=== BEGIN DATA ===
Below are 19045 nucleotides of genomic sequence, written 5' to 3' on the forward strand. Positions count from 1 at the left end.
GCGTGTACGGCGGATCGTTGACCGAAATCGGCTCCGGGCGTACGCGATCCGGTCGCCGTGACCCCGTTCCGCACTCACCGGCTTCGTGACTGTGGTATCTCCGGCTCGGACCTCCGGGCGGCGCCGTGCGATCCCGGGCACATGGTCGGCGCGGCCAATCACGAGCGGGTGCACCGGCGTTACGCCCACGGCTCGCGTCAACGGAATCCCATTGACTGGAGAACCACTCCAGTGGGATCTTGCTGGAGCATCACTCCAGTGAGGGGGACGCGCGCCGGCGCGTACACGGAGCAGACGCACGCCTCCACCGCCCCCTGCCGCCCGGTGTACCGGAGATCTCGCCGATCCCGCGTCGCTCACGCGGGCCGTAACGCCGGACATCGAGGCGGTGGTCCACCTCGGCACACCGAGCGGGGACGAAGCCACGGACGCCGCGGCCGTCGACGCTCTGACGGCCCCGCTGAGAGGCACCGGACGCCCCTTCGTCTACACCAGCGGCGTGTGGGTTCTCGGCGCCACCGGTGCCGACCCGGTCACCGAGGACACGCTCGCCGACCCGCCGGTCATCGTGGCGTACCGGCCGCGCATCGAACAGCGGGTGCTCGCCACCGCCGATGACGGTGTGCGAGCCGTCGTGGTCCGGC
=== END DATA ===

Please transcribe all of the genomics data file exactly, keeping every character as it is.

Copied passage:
Below are 19045 nucleotides of genomic sequence, written 5' to 3' on the forward strand. Positions count from 1 at the left end.
GCGTGTACGGCGGATCGTTGACCGAAATCGGCTCCGGGCGTACGCGATCCGGTCGCCGTGACCCCGTTCCGCACTCACCGGCTTCGTGACTGTGGTATCTCCGGCTCGGACCTCCGGGCGGCGCCGTGCGATCCCGGGCACATGGTCGGCGCGGCCAATCACGAGCGGGTGCACCGGCGTTACGCCCACGGCTCGCGTCAACGGAATCCCATTGACTGGAGAACCACTCCAGTGGGATCTTGCTGGAGCATCACTCCAGTGAGGGGGACGCGCGCCGGCGCGTACACGGAGCAGACGCACGCCTCCACCGCCCCCTGCCGCCCGGTGTACCGGAGATCTCGCCGATCCCGCGTCGCTCACGCGGGCCGTAACGCCGGACATCGAGGCGGTGGTCCACCTCGGCACACCGAGCGGGGACGAAGCCACGGACGCCGCGGCCGTCGACGCTCTGACGGCCCCGCTGAGAGGCACCGGACGCCCCTTCGTCTACACCAGCGGCGTGTGGGTTCTCGGCGCCACCGGTGCCGACCCGGTCACCGAGGACACGCTCGCCGACCCGCCGGTCATCGTGGCGTACCGGCCGCGCATCGAACAGCGGGTGCTCGCCACCGCCGATGACGGTGTGCGAGCCGTCGTGGTCCGGC